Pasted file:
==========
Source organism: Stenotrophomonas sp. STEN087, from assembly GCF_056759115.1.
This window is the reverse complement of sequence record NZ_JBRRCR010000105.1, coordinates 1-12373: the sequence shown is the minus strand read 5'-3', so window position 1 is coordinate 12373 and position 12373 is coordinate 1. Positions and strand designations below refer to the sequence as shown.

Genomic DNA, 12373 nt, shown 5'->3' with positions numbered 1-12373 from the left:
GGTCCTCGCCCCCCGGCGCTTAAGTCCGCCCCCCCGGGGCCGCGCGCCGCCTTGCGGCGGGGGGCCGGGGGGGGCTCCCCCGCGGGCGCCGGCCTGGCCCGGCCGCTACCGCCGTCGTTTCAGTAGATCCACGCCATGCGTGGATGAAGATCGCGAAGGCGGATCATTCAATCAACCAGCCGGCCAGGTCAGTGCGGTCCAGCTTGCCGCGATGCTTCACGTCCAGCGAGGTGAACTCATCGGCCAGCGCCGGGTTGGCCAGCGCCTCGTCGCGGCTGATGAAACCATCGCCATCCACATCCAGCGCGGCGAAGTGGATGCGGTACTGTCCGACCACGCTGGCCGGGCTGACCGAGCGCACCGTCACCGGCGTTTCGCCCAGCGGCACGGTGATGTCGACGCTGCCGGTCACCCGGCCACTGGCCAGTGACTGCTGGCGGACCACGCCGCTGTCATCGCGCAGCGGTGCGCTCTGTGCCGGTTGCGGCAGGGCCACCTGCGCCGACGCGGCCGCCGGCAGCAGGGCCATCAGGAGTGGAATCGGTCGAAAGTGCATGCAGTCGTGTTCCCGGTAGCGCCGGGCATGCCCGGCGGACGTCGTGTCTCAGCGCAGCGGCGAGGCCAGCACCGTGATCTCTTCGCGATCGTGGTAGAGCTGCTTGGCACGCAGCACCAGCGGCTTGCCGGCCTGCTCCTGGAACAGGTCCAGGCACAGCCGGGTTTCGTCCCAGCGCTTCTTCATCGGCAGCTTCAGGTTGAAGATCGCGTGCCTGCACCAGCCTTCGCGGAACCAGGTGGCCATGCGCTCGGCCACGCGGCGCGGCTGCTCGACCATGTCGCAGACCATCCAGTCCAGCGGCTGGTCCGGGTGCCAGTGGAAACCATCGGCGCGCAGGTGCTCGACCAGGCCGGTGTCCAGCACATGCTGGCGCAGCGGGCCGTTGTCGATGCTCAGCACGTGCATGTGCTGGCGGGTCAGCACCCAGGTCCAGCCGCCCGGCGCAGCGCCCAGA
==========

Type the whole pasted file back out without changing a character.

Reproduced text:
Source organism: Stenotrophomonas sp. STEN087, from assembly GCF_056759115.1.
This window is the reverse complement of sequence record NZ_JBRRCR010000105.1, coordinates 1-12373: the sequence shown is the minus strand read 5'-3', so window position 1 is coordinate 12373 and position 12373 is coordinate 1. Positions and strand designations below refer to the sequence as shown.

Genomic DNA, 12373 nt, shown 5'->3' with positions numbered 1-12373 from the left:
GGTCCTCGCCCCCCGGCGCTTAAGTCCGCCCCCCCGGGGCCGCGCGCCGCCTTGCGGCGGGGGGCCGGGGGGGGCTCCCCCGCGGGCGCCGGCCTGGCCCGGCCGCTACCGCCGTCGTTTCAGTAGATCCACGCCATGCGTGGATGAAGATCGCGAAGGCGGATCATTCAATCAACCAGCCGGCCAGGTCAGTGCGGTCCAGCTTGCCGCGATGCTTCACGTCCAGCGAGGTGAACTCATCGGCCAGCGCCGGGTTGGCCAGCGCCTCGTCGCGGCTGATGAAACCATCGCCATCCACATCCAGCGCGGCGAAGTGGATGCGGTACTGTCCGACCACGCTGGCCGGGCTGACCGAGCGCACCGTCACCGGCGTTTCGCCCAGCGGCACGGTGATGTCGACGCTGCCGGTCACCCGGCCACTGGCCAGTGACTGCTGGCGGACCACGCCGCTGTCATCGCGCAGCGGTGCGCTCTGTGCCGGTTGCGGCAGGGCCACCTGCGCCGACGCGGCCGCCGGCAGCAGGGCCATCAGGAGTGGAATCGGTCGAAAGTGCATGCAGTCGTGTTCCCGGTAGCGCCGGGCATGCCCGGCGGACGTCGTGTCTCAGCGCAGCGGCGAGGCCAGCACCGTGATCTCTTCGCGATCGTGGTAGAGCTGCTTGGCACGCAGCACCAGCGGCTTGCCGGCCTGCTCCTGGAACAGGTCCAGGCACAGCCGGGTTTCGTCCCAGCGCTTCTTCATCGGCAGCTTCAGGTTGAAGATCGCGTGCCTGCACCAGCCTTCGCGGAACCAGGTGGCCATGCGCTCGGCCACGCGGCGCGGCTGCTCGACCATGTCGCAGACCATCCAGTCCAGCGGCTGGTCCGGGTGCCAGTGGAAACCATCGGCGCGCAGGTGCTCGACCAGGCCGGTGTCCAGCACATGCTGGCGCAGCGGGCCGTTGTCGATGCTCAGCACGTGCATGTGCTGGCGGGTCAGCACCCAGGTCCAGCCGCCCGGCGCAGCGCCCAGA